Architectural History

Though State records and the state treasury physically moved to Indianapolis in October 1824, and state government was officially transferred to Indianapolis on January 10, 1825, when the legislature convened for its regular session. At that time there was no formal building in which to conduct State business. State offices were scattered across the newly formed city in a host of houses and storefronts. Sessions of the General Assembly were held at the Marion County Courthouse.

A new Statehouse was authorized in 1832. The building was completed in 1835 at a cost of $60,000. The design was Grecian Doric and an Italian Renaissance dome graced the building. It stood on the south end of the present Statehouse grounds, facing Washington Street.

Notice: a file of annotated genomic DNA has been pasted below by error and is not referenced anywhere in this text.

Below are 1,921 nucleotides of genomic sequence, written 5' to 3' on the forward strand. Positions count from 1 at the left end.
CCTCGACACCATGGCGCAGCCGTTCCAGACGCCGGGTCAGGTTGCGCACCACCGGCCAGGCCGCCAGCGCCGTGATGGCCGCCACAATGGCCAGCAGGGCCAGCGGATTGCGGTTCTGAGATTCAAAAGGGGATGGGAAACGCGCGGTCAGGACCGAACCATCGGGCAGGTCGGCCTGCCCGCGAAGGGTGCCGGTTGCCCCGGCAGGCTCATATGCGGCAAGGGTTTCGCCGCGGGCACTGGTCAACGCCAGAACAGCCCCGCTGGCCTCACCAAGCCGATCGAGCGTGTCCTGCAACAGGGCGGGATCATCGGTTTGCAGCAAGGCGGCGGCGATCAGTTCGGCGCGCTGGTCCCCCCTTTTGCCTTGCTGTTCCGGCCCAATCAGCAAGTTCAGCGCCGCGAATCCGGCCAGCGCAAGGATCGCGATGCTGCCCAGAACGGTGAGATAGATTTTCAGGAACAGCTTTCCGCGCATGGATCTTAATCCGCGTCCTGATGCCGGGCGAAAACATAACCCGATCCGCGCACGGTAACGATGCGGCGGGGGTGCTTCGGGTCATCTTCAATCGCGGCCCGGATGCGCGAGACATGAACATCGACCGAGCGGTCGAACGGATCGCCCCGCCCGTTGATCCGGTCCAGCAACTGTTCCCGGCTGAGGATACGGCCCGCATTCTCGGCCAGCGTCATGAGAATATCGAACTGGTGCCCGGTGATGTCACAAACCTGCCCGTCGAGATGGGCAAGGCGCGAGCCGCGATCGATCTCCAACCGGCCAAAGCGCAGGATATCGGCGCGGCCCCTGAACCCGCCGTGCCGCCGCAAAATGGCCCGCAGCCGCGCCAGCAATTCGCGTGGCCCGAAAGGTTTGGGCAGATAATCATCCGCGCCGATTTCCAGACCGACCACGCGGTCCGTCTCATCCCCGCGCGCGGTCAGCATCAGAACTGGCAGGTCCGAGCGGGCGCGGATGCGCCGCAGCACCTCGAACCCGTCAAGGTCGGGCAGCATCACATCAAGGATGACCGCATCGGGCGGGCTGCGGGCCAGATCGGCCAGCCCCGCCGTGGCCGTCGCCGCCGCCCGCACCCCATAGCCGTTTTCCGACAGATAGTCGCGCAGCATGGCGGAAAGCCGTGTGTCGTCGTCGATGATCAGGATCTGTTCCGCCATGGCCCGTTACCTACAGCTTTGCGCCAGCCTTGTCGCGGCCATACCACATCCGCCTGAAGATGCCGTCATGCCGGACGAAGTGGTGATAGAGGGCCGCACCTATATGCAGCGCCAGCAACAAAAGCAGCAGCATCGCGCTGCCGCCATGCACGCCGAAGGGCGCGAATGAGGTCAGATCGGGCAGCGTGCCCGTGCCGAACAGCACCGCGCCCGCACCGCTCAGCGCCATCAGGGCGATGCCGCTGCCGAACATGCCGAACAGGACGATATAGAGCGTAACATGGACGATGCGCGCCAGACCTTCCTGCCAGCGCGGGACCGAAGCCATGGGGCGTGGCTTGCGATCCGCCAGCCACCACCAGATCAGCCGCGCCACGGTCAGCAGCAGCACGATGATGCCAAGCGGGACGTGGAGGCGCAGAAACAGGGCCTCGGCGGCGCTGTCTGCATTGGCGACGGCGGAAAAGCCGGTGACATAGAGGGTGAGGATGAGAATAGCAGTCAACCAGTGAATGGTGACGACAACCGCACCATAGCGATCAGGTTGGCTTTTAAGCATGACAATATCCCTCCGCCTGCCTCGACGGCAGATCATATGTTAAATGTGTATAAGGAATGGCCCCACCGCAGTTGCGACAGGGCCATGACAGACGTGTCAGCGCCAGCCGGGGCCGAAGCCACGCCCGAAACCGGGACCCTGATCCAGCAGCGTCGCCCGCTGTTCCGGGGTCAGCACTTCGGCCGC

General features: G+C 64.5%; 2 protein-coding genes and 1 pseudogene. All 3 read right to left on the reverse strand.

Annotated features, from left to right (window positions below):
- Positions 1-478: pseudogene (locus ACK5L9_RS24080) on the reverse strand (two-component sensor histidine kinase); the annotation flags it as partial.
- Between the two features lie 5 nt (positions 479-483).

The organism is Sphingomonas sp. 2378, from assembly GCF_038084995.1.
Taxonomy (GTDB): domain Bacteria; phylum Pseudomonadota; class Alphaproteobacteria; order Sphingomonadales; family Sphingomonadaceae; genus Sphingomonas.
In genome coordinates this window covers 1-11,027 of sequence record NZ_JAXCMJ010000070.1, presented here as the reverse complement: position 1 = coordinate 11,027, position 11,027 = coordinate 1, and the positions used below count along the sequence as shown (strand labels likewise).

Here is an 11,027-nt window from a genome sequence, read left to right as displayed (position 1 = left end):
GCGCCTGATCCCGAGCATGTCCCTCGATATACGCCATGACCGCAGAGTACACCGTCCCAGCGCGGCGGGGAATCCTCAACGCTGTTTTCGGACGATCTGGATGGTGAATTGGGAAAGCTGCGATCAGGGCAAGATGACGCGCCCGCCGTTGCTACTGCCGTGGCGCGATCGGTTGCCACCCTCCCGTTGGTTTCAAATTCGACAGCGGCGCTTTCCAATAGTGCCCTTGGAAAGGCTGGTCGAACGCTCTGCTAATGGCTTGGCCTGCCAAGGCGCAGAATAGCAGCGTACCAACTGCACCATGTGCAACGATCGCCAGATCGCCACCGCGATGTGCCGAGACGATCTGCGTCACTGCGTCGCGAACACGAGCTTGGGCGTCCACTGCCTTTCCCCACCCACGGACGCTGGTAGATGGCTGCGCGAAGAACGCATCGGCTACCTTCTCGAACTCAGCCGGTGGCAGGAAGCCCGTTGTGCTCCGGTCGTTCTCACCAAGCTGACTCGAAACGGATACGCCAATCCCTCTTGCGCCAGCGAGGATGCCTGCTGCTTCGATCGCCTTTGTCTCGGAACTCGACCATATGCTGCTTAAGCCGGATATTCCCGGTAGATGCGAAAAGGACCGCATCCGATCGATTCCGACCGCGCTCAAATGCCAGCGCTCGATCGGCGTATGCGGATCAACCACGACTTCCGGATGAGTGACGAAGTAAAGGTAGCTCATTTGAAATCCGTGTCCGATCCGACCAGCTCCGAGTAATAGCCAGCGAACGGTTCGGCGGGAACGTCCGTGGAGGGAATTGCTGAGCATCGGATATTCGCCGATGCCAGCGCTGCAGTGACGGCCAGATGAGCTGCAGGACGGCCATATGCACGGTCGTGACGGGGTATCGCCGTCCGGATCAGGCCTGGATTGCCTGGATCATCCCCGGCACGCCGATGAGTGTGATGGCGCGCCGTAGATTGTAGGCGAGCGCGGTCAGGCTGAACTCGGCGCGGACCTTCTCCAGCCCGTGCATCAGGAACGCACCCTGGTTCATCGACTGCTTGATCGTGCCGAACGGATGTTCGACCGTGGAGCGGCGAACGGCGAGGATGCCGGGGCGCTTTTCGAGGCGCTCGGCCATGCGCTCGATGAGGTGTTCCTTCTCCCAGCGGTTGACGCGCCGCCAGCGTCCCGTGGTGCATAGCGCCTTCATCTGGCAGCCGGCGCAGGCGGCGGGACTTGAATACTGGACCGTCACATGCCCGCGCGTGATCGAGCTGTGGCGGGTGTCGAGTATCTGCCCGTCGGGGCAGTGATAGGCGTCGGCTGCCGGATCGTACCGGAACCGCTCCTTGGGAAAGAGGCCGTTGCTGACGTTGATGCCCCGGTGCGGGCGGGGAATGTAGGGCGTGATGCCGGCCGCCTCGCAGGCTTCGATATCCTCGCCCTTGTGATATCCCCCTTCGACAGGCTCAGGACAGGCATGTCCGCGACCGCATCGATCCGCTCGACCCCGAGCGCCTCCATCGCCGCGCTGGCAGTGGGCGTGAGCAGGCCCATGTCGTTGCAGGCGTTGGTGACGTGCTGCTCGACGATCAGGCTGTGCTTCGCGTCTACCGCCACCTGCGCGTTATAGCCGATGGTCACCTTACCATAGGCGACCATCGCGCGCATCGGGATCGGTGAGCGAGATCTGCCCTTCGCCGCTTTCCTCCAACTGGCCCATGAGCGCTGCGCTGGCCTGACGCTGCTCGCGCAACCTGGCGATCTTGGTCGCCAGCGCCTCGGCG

In 1867, the ceiling of the House Chamber collapsed. The damage was repaired, but unsafe conditions led to the 1873 creation of a New Statehouse Committee to study the issue. In 1877, a Board of Statehouse Commissioners was created to complete construction of a new building at a cost not to exceed $2,000,000.00.

The Board held a contest to select the architect. Edwin May submitted a plan called Lucidus Ordo - Latin for "a clear arrangement." The Board selected this plan from among two dozen proposals submitted.